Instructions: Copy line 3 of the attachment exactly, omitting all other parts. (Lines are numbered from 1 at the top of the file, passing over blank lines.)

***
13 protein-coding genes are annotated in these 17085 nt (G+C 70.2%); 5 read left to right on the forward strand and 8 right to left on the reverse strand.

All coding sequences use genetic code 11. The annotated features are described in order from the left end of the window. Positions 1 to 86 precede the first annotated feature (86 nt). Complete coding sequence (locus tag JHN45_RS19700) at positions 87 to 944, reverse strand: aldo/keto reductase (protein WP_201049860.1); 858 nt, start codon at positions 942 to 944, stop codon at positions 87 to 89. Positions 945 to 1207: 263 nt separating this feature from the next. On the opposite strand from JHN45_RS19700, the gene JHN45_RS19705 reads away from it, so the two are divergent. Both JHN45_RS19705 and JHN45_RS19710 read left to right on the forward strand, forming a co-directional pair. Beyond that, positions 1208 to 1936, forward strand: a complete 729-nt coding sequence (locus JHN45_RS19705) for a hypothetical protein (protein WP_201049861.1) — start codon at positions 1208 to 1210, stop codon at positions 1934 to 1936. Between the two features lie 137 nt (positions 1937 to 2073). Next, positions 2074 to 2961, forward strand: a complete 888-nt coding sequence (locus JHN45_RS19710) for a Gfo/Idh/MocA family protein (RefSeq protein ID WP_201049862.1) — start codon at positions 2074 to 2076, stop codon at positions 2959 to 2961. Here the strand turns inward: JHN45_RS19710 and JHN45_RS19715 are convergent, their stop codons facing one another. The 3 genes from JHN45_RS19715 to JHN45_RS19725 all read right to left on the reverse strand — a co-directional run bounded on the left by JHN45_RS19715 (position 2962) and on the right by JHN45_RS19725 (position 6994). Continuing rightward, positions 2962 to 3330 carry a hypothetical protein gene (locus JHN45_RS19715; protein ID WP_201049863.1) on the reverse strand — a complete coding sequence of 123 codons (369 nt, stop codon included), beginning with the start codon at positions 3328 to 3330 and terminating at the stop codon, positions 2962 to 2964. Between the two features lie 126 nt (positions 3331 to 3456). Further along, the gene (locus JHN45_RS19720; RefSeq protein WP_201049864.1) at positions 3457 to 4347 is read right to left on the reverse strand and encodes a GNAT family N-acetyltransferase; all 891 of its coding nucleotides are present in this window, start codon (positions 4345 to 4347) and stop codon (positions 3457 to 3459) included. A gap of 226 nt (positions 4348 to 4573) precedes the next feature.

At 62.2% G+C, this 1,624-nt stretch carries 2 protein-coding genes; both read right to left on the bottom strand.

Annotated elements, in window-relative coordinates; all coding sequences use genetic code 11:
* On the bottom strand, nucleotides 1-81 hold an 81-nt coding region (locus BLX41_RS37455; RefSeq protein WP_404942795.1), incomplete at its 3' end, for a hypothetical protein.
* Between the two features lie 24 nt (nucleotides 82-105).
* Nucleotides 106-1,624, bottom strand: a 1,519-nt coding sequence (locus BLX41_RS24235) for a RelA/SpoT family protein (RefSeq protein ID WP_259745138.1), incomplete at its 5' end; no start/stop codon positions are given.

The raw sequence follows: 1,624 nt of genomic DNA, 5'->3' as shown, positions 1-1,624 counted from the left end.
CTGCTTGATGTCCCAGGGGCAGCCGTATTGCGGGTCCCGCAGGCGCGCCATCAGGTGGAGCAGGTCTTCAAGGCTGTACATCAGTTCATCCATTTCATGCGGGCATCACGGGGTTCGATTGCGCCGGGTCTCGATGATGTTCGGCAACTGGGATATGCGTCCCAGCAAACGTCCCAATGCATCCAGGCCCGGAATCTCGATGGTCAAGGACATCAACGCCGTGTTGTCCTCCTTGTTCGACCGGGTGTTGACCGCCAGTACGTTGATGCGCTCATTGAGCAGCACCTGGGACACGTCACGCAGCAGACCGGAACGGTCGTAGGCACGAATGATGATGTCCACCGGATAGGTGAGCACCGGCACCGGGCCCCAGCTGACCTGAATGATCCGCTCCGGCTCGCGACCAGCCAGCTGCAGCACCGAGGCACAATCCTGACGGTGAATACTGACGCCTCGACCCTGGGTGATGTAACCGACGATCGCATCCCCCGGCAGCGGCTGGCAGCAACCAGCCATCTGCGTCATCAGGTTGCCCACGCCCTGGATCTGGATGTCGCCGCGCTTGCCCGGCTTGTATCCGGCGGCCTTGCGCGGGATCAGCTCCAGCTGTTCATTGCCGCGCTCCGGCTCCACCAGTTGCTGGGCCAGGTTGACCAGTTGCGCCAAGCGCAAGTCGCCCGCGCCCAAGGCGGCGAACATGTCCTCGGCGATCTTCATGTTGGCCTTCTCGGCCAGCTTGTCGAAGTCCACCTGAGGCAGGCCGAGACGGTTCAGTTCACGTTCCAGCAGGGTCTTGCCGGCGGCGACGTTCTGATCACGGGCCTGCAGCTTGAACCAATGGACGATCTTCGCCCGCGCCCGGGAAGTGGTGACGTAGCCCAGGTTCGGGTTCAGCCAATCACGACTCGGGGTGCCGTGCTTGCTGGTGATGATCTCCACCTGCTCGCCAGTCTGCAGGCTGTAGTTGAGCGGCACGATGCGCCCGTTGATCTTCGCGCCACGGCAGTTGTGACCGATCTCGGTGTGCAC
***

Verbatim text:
At 62.2% G+C, this 1,624-nt stretch carries 2 protein-coding genes; both read right to left on the bottom strand.